And that's not even talking about the copyright/licensing issues.

 

So - a wave of dnd games ? unlikely, though you won't hear me complaining if it does happen.

If the release of Pillars leads to a wave of good or even decent cRPG's, regardless of what setting they are set in though, I'll be just as happy.


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^ No. A thousand times. Can you spot the difference between a real game of soccer and FIFA 2015?

 

This is what we're talking about.


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PoE will never spawn anything exactly for the reason mentioned here - they didn't use D&D rules (or other well known P'n'P ruleset).

Creating your own RPG system is dream of many players, but those few who actually attempt to make one soon realize it's *hard*. And that's why D&D is safe bet - there are entire generations who grew up with D&D of some sort, both in computers games and pen&paper. There there were millions and millions games (as in sessions) played with these rules and all "exploits" (let's call them weak links) of each edition are well known and can be avoided to a degree. PoE would have been vastly more successful with D&D simply because the target audience is/was people who are familiar with D&D or their children.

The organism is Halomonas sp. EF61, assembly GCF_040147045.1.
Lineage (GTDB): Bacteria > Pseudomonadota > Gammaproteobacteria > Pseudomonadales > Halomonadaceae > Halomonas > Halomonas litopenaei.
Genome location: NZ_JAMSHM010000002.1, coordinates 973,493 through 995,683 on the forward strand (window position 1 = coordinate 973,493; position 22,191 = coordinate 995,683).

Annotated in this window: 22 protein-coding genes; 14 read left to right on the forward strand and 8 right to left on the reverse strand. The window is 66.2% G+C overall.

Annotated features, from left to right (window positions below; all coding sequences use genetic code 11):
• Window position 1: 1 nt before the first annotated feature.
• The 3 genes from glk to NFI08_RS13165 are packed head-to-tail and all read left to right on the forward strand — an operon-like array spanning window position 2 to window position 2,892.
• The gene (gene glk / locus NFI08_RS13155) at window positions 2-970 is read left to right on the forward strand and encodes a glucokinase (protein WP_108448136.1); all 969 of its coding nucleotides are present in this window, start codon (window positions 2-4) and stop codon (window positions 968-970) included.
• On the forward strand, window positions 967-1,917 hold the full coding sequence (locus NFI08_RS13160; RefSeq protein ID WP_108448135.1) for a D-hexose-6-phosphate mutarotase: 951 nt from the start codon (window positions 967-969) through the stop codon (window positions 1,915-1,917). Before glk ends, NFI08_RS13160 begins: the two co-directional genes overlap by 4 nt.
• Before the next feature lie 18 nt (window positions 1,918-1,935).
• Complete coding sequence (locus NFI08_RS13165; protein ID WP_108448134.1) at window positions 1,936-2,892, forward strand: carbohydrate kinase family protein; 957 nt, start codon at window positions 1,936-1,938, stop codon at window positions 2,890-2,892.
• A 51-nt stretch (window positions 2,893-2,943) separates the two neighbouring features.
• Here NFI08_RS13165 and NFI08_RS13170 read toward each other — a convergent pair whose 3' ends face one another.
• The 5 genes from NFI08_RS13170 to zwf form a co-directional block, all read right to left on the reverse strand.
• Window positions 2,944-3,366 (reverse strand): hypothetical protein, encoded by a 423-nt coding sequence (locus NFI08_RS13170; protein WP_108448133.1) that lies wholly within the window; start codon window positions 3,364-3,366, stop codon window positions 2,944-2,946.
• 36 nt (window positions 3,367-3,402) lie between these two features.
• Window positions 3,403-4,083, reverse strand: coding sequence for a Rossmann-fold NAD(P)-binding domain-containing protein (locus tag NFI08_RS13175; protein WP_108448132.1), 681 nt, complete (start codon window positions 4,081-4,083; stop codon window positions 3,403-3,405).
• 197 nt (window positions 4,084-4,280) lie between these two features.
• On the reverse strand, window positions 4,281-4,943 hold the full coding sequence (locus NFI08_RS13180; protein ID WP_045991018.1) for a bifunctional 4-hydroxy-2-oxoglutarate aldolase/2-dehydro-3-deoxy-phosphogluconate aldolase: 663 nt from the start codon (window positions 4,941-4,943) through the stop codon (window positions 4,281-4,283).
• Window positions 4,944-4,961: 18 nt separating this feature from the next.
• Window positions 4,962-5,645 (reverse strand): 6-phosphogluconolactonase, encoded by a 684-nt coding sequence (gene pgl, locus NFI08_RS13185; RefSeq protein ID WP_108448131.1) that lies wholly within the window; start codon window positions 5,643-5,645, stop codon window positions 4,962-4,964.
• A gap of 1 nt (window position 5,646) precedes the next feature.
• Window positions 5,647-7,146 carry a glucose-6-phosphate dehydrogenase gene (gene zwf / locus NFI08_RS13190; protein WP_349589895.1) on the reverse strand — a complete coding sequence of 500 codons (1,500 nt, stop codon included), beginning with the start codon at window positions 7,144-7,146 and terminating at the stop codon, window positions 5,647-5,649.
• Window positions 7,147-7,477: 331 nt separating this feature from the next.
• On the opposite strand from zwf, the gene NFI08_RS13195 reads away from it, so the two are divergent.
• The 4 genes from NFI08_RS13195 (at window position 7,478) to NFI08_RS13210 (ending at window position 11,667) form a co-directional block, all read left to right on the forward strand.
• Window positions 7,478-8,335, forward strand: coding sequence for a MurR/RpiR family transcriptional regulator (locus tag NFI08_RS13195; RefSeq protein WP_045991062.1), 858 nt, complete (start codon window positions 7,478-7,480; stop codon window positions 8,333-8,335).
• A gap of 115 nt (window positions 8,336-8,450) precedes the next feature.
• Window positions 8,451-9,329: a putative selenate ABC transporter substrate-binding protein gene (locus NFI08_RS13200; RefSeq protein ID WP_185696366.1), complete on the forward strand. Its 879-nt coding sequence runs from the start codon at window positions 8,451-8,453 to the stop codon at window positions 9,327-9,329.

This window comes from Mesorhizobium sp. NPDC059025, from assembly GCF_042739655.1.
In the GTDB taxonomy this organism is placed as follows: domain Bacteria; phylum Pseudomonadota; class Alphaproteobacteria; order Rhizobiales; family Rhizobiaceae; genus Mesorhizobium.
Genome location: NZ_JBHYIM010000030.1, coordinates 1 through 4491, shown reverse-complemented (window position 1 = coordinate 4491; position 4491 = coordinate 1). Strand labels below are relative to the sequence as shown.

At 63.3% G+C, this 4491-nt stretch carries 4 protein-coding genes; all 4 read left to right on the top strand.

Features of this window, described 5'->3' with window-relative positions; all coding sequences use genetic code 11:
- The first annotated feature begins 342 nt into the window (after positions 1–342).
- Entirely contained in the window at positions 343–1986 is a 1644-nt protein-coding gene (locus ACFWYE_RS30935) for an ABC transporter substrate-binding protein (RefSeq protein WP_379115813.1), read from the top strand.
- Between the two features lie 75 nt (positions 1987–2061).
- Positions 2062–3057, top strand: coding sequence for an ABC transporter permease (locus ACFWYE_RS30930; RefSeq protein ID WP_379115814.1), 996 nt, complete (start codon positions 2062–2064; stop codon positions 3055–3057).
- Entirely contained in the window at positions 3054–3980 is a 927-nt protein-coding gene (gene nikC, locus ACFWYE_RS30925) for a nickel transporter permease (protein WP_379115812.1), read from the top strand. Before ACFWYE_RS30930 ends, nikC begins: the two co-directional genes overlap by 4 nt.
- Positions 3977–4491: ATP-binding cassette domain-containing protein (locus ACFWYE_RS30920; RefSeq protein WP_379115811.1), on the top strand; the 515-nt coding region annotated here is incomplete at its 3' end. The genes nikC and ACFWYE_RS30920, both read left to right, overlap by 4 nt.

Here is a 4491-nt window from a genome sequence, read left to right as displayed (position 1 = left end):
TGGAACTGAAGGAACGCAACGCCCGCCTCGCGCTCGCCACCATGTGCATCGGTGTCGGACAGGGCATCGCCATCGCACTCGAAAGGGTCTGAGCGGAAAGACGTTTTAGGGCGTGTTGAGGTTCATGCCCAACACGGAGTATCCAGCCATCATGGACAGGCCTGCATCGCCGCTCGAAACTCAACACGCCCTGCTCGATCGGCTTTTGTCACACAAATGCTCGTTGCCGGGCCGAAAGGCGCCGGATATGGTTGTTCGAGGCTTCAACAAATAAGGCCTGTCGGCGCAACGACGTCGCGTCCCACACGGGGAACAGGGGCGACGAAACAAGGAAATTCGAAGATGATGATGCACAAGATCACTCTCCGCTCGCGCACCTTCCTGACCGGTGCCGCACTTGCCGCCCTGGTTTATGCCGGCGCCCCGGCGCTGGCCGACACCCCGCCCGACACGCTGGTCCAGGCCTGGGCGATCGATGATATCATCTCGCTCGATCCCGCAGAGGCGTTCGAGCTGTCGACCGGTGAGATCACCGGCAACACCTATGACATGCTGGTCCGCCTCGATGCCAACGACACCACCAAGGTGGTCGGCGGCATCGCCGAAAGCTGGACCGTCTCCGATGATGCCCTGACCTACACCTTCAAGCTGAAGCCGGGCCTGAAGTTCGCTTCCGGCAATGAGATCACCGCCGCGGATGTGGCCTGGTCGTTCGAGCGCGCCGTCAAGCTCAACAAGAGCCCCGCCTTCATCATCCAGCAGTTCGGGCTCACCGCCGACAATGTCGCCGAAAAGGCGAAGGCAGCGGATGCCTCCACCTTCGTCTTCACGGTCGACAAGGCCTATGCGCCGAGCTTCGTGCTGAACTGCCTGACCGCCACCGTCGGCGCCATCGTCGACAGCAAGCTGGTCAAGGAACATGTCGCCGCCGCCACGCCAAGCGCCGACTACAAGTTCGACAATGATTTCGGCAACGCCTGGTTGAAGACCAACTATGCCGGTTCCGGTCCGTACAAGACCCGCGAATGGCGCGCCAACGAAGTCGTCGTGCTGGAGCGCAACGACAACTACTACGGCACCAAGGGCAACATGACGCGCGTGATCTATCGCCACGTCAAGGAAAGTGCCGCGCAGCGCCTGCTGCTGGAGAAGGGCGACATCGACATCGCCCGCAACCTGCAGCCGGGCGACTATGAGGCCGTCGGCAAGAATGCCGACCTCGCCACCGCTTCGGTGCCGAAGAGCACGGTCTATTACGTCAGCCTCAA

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People forget the first ever iteration of D&D was a miniatures game invented by a guy who liked Napoleonic and Civil War wargames with lead soldiers in his Lake Geneva basement. The very essence of D&D has always been infused with tactical wargaming. First it was deeply basic, as it was meant to be mass combat rules then it coalesced into this squad-based game.

 

 

This is one of my favorite pieces of obscure gaming lore: GenCon was originally a wargaming event based in Lake Geneva and was called the Geneva Convention. :biggrin:

Edited by illathid
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"Wizards do not need to be The Dudes Who Can AoE Nuke You and Gish and Take as Many Hits as a Fighter and Make all Skills Irrelevant Because Magic."

-Josh Sawyer